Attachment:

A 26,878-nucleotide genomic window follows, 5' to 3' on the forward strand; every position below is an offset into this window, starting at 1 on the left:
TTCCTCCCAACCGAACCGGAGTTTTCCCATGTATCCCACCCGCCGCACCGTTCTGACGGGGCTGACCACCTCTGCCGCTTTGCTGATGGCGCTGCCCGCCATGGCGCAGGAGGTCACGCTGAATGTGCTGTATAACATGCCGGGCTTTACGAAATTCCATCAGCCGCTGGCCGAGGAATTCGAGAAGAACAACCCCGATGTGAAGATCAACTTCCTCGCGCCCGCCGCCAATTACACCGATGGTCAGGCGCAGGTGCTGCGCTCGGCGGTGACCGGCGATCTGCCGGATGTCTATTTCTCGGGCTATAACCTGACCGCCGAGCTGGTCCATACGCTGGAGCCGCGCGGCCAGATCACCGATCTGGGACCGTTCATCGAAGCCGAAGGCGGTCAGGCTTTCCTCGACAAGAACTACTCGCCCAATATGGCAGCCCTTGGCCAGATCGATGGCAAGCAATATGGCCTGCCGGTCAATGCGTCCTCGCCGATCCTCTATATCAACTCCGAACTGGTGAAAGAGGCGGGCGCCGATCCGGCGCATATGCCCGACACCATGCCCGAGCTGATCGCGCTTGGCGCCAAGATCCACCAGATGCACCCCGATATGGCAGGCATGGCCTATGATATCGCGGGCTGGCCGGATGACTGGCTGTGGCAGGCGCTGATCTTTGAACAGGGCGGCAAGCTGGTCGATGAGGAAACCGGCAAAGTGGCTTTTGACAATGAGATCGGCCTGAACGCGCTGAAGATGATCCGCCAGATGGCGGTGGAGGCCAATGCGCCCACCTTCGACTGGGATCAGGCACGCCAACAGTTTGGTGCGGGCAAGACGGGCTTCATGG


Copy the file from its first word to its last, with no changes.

A 26,878-nucleotide genomic window follows, 5' to 3' on the forward strand; every position below is an offset into this window, starting at 1 on the left:
TTCCTCCCAACCGAACCGGAGTTTTCCCATGTATCCCACCCGCCGCACCGTTCTGACGGGGCTGACCACCTCTGCCGCTTTGCTGATGGCGCTGCCCGCCATGGCGCAGGAGGTCACGCTGAATGTGCTGTATAACATGCCGGGCTTTACGAAATTCCATCAGCCGCTGGCCGAGGAATTCGAGAAGAACAACCCCGATGTGAAGATCAACTTCCTCGCGCCCGCCGCCAATTACACCGATGGTCAGGCGCAGGTGCTGCGCTCGGCGGTGACCGGCGATCTGCCGGATGTCTATTTCTCGGGCTATAACCTGACCGCCGAGCTGGTCCATACGCTGGAGCCGCGCGGCCAGATCACCGATCTGGGACCGTTCATCGAAGCCGAAGGCGGTCAGGCTTTCCTCGACAAGAACTACTCGCCCAATATGGCAGCCCTTGGCCAGATCGATGGCAAGCAATATGGCCTGCCGGTCAATGCGTCCTCGCCGATCCTCTATATCAACTCCGAACTGGTGAAAGAGGCGGGCGCCGATCCGGCGCATATGCCCGACACCATGCCCGAGCTGATCGCGCTTGGCGCCAAGATCCACCAGATGCACCCCGATATGGCAGGCATGGCCTATGATATCGCGGGCTGGCCGGATGACTGGCTGTGGCAGGCGCTGATCTTTGAACAGGGCGGCAAGCTGGTCGATGAGGAAACCGGCAAAGTGGCTTTTGACAATGAGATCGGCCTGAACGCGCTGAAGATGATCCGCCAGATGGCGGTGGAGGCCAATGCGCCCACCTTCGACTGGGATCAGGCACGCCAACAGTTTGGTGCGGGCAAGACGGGCTTCATGG